Allagash does a tremendous job with their bottle releases with lots of games, food and samples. Combine this with lots of friendly craft beer drinkers and you have the makings of a nice Saturday morning. The difference is Allagash has the space to accommodate hundreds of people and while parking is not the best between the parking lot and on road parking everyone will have a safe place to park. Allagash also has many more employees to handle the crowds and make sure everything goes off without a hitch. Hill Farmstead does not have the space or parking for such an event and  when they do have an event they rely heavily on volunteers. Coordinating all of this for a weekday bottle release would be nearly impossible.

AlchemistThen there is The Alchemist and their truck load sales. Similar to Hill Farmstead they do not have a space to accommodate a large scale release so they do it in a public space in Waterbury. I have only been to one but it was lots of fun and you can read more about the trip here. I was in line at 6:40 for a sale that started at 9:00. There was a food truck, a band and again lots of great craft beer drinkers to chat with and pass the time.

There is no perfect way to release a beer. You have the retail version with the Bourbon County craziness on Black Friday, the draft only version with Pliny the Younger at Russian River and select bars, the brewfest version that almost ended in a riot at Cigar City’s Hunahpu Day in Florda and countless other beer events across the country with demand that far outweighs the availability of the beer.

In the end breweries have to do what works best for them. For Hill Farmstead, at least with Ann, that is a lottery system and for others it means lines of craft beer fans waiting and hoping the beer lasts long enough for them to score a bottle.

If the beer is good than I want to try it. If the beer has taken years to craft; brewed, aged, blended, bottled, aged again than I will pay more for it. I have yet to be disappointed by a beer from Hill Farmstead or Allagash or The Alchemist and when you have a reputation of creating exceptional beer the beer buying public will pay. I don’t think any of these breweries are pricing their beer artificially high or limiting production to increase profits. Space and time are expensive which causes beer to be expensive. Yes there are plenty of great craft beverages out there that are less expensive but you are not going to be drinking $50 bottles of Ann or $15 – 375 ml bottles of Allagash’s Coolship beers everyday. It is a luxury item, a special treat and one that I am happy to pay for.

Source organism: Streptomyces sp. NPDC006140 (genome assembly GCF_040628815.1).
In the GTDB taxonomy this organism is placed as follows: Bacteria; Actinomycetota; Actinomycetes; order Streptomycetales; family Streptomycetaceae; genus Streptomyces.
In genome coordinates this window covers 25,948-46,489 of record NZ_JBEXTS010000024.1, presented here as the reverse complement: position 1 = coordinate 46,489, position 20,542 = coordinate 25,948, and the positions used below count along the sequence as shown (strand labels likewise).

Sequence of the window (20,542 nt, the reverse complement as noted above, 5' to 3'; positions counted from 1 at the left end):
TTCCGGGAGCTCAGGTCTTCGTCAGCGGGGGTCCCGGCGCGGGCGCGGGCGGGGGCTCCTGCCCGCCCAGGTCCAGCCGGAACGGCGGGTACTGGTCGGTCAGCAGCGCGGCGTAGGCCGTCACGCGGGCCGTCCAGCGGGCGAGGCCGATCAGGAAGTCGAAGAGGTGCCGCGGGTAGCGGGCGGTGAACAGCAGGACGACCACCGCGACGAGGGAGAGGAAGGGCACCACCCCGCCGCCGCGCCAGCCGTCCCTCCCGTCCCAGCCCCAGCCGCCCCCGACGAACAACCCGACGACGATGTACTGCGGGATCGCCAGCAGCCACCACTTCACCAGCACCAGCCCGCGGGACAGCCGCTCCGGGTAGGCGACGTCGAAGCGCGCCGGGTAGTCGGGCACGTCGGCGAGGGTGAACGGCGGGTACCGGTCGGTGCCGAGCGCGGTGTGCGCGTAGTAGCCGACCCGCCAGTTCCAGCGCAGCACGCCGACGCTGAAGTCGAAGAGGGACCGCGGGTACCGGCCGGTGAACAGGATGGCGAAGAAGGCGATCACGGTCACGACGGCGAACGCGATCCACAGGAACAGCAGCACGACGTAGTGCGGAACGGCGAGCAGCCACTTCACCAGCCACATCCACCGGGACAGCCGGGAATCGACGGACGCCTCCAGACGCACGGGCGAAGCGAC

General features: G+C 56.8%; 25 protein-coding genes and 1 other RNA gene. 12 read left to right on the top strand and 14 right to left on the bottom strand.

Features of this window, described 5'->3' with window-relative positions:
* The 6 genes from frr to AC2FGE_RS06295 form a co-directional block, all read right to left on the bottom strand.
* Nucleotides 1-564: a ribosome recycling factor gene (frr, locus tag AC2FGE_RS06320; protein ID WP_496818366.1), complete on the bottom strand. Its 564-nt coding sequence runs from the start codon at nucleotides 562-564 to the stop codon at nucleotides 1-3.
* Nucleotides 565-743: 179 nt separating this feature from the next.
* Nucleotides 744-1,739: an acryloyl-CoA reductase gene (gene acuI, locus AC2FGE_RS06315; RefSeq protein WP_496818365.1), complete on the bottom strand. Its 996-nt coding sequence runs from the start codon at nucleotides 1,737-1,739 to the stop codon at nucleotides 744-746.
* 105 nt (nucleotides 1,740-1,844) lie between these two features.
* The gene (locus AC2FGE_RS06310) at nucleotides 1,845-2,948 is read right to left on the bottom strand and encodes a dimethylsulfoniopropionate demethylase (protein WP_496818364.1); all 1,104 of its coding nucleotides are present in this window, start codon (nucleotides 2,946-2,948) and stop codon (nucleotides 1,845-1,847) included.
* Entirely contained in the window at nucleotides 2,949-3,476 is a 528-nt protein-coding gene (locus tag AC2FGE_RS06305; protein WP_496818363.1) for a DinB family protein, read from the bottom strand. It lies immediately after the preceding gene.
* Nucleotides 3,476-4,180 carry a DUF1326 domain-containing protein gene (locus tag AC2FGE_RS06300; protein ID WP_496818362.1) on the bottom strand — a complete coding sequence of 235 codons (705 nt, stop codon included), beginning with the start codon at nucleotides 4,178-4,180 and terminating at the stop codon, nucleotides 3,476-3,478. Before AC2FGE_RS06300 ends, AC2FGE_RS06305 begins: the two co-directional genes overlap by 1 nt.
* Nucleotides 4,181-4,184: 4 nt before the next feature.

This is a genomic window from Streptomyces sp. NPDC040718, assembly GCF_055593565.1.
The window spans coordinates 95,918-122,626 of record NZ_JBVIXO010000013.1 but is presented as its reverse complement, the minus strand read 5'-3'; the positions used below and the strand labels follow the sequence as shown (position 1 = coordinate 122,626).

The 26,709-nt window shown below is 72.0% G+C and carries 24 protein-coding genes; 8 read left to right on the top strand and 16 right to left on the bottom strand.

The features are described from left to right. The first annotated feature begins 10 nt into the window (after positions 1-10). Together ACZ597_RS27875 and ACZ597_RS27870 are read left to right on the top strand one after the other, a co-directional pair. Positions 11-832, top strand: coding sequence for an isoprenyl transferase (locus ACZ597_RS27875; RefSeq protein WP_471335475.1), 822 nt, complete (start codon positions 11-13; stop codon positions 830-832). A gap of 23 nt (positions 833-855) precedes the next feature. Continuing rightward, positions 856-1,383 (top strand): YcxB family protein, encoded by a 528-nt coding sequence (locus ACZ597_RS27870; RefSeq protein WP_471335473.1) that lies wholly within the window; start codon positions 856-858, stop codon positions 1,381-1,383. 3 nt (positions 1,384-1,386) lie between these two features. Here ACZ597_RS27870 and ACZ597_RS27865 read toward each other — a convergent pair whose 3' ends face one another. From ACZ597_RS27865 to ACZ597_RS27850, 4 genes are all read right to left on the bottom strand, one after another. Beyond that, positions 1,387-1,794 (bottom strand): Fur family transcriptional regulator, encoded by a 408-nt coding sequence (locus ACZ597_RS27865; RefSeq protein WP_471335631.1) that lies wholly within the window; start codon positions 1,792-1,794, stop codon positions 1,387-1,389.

Is the beer worth $50+, I don’t know but I hope to find out. I will be submitting a lottery pick for each day, if I am chosen for a bottle then I will gladly pay the $50+ drive to Vermont and pick up my bottle of Ann. If the planets, stars and cosmos align and I am lucky enough to have my name drawn for more than one day than I will make multiple trips and tuck one away in the cellar for a special occasion. I will also be at the Allagash Wild Beer Round Up waiting in line on a cold January morning in Maine and if my schedule and time allows I will attend future truck load sales at The Alchemist. Chances are better that you will find me at one of the many other breweries that are making exceptional beer in Maine, New Hampshire, Vermont or Massachusetts.

Cheers to all and feel free to share your comments below or on Facebook and Twitter.

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730. Bissell Brothers Brewing Angels with Filthy Souls

Bissell Brothers Angels with Filthy SoulsUpdated 2015 batch: I got a fair amount of push back on my original review of AWFS. Many felt that I was far too generous of the beer but I did enjoy the 2014 batch even though it was a bit unorthodox. In 2015 Noah completely changed the recipe for AWFS making it more of a traditional porter and added maple syrup to give it a bit of complexity and that probably also helped to bump up the ABV a bit. Overall a different beer but still enjoyable.

Original review 2014 batch: The fourth beer release from Bissell Brothers Brewing is their first dark beer and it comes in the form of a heavily hopped porter. Angels with Filthy Souls is a reference to Home Alone that I completely missed but both my wife and eldest daughter picked up on it immediately. For those that have not seen Home Alone 100 times Angels with Filthy Souls is the black and white movie playing while Kevin is in the hotel room, the one with the machine gun noise and “keep the change, ya filthy animal”.

As you can see in the picture this beer pours a deep brown with a very thick tan head. Aroma has mix of roasted malts and floral hops, interesting aroma but nothing too exciting. Taste follows the same path a very mild chocolate/coffee start that is quickly replaced by the Amarillo hops and leaves a slightly oily film on the tongue and teeth.

An interesting beer and one I enjoyed but seemed thin for a porter but it wouldn’t really fit into the black ipa/Cascadian dark ale category either. Certainly worth trying if you can find a can of it.